In order to obtain a high silicon stainless steel having a refined grain structure, the master alloy or the like is subjected to forging at a temperature of 950° C. or below, thereby refining grains in the master alloy or the like.

To start the manufacturing process, load is applied to the master alloy or the like which has been heated to have a surface temperature of 1,100 to 1,200° C. Due to exposure to external air, the temperature of the master alloy or the like drops while the load is applied. In due course, the surface temperature of the master alloy or the like reaches 950° C. or below, but even then the load application is continued. Preferably, the surface temperature of the master alloy or the like is reduced to as low as possible, but not so low as to break the master alloy or the like. It should be borne in mind that the master alloy or the like tends to break at 700° C. or below.

For further grain refinement, load is applied for as long as possible, with the temperature being kept at 950° C. or below, preferably 850° C. or below. During this forging, the temperature is allowed to drop to a lowest possible temperature at which the master alloy or the like does not break.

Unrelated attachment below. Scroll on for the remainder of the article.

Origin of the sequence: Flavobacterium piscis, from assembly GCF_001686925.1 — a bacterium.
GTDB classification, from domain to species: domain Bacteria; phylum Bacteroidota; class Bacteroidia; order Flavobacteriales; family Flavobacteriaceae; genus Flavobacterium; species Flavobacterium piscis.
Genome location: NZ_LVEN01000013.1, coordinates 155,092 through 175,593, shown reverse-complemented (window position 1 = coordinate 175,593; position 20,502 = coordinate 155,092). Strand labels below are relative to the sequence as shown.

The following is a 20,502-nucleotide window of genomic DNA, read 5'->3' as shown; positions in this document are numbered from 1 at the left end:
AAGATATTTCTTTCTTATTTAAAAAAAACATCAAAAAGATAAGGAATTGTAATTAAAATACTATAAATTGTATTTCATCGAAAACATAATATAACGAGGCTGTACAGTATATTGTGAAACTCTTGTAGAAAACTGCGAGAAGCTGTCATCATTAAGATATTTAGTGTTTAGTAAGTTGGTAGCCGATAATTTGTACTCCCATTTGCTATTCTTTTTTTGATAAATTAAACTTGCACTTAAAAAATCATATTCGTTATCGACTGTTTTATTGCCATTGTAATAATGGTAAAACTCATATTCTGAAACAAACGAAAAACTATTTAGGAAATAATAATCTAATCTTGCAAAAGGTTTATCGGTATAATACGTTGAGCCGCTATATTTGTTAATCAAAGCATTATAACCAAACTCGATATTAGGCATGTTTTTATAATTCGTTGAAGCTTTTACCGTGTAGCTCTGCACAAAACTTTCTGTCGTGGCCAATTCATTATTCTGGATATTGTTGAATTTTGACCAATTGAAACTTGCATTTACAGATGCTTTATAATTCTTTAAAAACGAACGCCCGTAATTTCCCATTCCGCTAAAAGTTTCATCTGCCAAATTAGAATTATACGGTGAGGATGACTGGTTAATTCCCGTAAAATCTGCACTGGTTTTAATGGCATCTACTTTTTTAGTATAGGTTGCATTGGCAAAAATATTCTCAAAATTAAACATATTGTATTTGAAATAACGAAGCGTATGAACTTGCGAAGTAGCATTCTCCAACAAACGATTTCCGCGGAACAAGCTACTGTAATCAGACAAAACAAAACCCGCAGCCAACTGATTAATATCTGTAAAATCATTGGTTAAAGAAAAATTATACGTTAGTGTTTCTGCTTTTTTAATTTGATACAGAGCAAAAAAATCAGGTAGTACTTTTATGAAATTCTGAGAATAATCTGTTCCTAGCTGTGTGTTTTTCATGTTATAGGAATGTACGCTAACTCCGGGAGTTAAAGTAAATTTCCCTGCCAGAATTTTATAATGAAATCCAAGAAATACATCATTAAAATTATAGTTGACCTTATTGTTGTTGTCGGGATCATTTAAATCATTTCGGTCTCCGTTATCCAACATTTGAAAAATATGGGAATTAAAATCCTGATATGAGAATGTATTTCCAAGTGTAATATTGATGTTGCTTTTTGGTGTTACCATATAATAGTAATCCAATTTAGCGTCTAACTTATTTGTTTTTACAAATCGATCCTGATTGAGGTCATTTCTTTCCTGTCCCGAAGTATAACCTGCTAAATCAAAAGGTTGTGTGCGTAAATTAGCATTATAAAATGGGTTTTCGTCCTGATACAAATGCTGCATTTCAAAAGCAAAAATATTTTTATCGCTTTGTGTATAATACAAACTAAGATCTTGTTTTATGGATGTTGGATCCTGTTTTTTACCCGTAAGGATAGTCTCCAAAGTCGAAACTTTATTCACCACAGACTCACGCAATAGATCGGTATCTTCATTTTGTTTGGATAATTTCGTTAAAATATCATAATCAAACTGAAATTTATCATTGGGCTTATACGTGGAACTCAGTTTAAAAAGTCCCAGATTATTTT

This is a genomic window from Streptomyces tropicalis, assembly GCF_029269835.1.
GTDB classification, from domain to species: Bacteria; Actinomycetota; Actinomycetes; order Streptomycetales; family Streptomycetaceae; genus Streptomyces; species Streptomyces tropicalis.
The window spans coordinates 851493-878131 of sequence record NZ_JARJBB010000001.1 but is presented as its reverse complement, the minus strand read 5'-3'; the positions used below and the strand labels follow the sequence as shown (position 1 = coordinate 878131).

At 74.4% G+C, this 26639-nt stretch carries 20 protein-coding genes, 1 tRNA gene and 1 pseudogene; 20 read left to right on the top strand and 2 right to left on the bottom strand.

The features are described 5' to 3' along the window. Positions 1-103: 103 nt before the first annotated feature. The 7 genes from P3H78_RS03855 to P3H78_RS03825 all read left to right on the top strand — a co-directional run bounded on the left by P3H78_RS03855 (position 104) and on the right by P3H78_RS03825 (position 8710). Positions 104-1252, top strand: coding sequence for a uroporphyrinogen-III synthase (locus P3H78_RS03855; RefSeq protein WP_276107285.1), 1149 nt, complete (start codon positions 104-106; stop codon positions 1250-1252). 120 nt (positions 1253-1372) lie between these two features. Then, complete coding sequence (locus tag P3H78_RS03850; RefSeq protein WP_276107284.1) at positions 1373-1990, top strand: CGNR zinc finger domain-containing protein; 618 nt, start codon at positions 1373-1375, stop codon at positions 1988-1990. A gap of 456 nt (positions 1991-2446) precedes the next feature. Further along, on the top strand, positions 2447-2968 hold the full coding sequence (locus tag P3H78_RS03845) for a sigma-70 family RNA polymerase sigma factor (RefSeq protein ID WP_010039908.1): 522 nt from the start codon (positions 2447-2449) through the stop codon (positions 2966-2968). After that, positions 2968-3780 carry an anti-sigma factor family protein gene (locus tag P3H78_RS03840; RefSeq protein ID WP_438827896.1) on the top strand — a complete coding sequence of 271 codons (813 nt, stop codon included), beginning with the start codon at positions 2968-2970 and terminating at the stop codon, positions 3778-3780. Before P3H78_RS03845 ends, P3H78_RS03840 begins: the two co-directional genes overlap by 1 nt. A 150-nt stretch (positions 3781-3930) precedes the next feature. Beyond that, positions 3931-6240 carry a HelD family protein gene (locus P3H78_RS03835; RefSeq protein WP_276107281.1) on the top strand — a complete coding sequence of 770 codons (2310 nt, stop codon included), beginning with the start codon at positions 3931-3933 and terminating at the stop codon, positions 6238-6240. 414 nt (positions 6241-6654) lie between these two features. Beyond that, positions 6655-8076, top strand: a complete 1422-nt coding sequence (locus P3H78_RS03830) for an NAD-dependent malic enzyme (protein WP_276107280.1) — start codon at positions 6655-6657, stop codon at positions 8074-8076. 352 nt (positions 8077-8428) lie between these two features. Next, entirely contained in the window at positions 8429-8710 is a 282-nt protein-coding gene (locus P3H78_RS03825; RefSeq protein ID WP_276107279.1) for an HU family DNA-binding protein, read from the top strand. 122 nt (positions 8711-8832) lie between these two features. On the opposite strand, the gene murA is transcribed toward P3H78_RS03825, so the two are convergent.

After the end of the load application, the master alloy or the like is cooled by quenching in a conventional manner, thereby giving a high silicon stainless steel with a refined grain structure.

The high silicon stainless steel according to the embodiment of the invention is manufactured in the above-mentioned manner. Additionally, by performing the load application (forging) step more than once as described below, it is easier to control the grain size of the high silicon stainless steel between 0.6 and 15 μm.

To start with, a load is applied to the master alloy or the like which is heated to near 1,100 to 1,200° C. The forging is stopped when the temperature drops to a temperature range of 950° C. or below and not so low as to break the master alloy or the like (first forging step).